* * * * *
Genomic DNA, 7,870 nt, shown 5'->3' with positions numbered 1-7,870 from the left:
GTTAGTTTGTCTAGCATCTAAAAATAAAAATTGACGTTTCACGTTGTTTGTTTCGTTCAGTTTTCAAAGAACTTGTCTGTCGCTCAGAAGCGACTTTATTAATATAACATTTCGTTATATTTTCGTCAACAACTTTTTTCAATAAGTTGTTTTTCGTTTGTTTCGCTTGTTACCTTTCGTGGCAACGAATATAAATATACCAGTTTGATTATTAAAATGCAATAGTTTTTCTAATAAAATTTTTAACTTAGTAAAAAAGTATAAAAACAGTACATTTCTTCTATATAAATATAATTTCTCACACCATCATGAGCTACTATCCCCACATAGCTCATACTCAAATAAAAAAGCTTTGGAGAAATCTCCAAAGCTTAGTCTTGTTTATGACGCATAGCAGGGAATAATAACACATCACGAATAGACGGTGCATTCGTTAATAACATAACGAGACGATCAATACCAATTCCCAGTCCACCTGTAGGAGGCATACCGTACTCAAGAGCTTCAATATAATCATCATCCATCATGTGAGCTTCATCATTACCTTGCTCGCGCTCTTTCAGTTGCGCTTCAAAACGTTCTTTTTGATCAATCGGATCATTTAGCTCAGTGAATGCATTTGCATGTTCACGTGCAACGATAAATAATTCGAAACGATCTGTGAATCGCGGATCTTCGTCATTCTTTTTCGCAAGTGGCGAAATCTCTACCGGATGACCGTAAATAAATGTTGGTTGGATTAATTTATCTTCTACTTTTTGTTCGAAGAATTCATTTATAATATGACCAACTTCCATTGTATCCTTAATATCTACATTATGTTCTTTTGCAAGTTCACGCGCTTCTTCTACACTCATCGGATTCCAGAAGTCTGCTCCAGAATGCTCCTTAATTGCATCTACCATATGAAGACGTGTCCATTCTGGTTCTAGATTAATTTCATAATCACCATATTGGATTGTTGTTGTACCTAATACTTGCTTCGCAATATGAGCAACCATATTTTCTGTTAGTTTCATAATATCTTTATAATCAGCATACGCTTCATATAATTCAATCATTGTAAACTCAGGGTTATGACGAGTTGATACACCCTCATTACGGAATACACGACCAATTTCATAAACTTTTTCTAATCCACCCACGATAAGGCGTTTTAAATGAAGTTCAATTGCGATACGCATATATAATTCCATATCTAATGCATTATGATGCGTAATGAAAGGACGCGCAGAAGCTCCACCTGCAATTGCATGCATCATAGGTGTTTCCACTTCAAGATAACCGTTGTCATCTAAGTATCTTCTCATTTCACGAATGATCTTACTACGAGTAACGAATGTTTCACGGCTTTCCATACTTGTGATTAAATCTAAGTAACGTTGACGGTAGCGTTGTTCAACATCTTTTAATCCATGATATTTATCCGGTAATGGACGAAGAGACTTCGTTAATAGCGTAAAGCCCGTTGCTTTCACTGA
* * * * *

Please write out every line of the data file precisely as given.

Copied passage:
Genomic DNA, 7,870 nt, shown 5'->3' with positions numbered 1-7,870 from the left:
GTTAGTTTGTCTAGCATCTAAAAATAAAAATTGACGTTTCACGTTGTTTGTTTCGTTCAGTTTTCAAAGAACTTGTCTGTCGCTCAGAAGCGACTTTATTAATATAACATTTCGTTATATTTTCGTCAACAACTTTTTTCAATAAGTTGTTTTTCGTTTGTTTCGCTTGTTACCTTTCGTGGCAACGAATATAAATATACCAGTTTGATTATTAAAATGCAATAGTTTTTCTAATAAAATTTTTAACTTAGTAAAAAAGTATAAAAACAGTACATTTCTTCTATATAAATATAATTTCTCACACCATCATGAGCTACTATCCCCACATAGCTCATACTCAAATAAAAAAGCTTTGGAGAAATCTCCAAAGCTTAGTCTTGTTTATGACGCATAGCAGGGAATAATAACACATCACGAATAGACGGTGCATTCGTTAATAACATAACGAGACGATCAATACCAATTCCCAGTCCACCTGTAGGAGGCATACCGTACTCAAGAGCTTCAATATAATCATCATCCATCATGTGAGCTTCATCATTACCTTGCTCGCGCTCTTTCAGTTGCGCTTCAAAACGTTCTTTTTGATCAATCGGATCATTTAGCTCAGTGAATGCATTTGCATGTTCACGTGCAACGATAAATAATTCGAAACGATCTGTGAATCGCGGATCTTCGTCATTCTTTTTCGCAAGTGGCGAAATCTCTACCGGATGACCGTAAATAAATGTTGGTTGGATTAATTTATCTTCTACTTTTTGTTCGAAGAATTCATTTATAATATGACCAACTTCCATTGTATCCTTAATATCTACATTATGTTCTTTTGCAAGTTCACGCGCTTCTTCTACACTCATCGGATTCCAGAAGTCTGCTCCAGAATGCTCCTTAATTGCATCTACCATATGAAGACGTGTCCATTCTGGTTCTAGATTAATTTCATAATCACCATATTGGATTGTTGTTGTACCTAATACTTGCTTCGCAATATGAGCAACCATATTTTCTGTTAGTTTCATAATATCTTTATAATCAGCATACGCTTCATATAATTCAATCATTGTAAACTCAGGGTTATGACGAGTTGATACACCCTCATTACGGAATACACGACCAATTTCATAAACTTTTTCTAATCCACCCACGATAAGGCGTTTTAAATGAAGTTCAATTGCGATACGCATATATAATTCCATATCTAATGCATTATGATGCGTAATGAAAGGACGCGCAGAAGCTCCACCTGCAATTGCATGCATCATAGGTGTTTCCACTTCAAGATAACCGTTGTCATCTAAGTATCTTCTCATTTCACGAATGATCTTACTACGAGTAACGAATGTTTCACGGCTTTCCATACTTGTGATTAAATCTAAGTAACGTTGACGGTAGCGTTGTTCAACATCTTTTAATCCATGATATTTATCCGGTAATGGACGAAGAGACTTCGTTAATAGCGTAAAGCCCGTTGCTTTCACTGA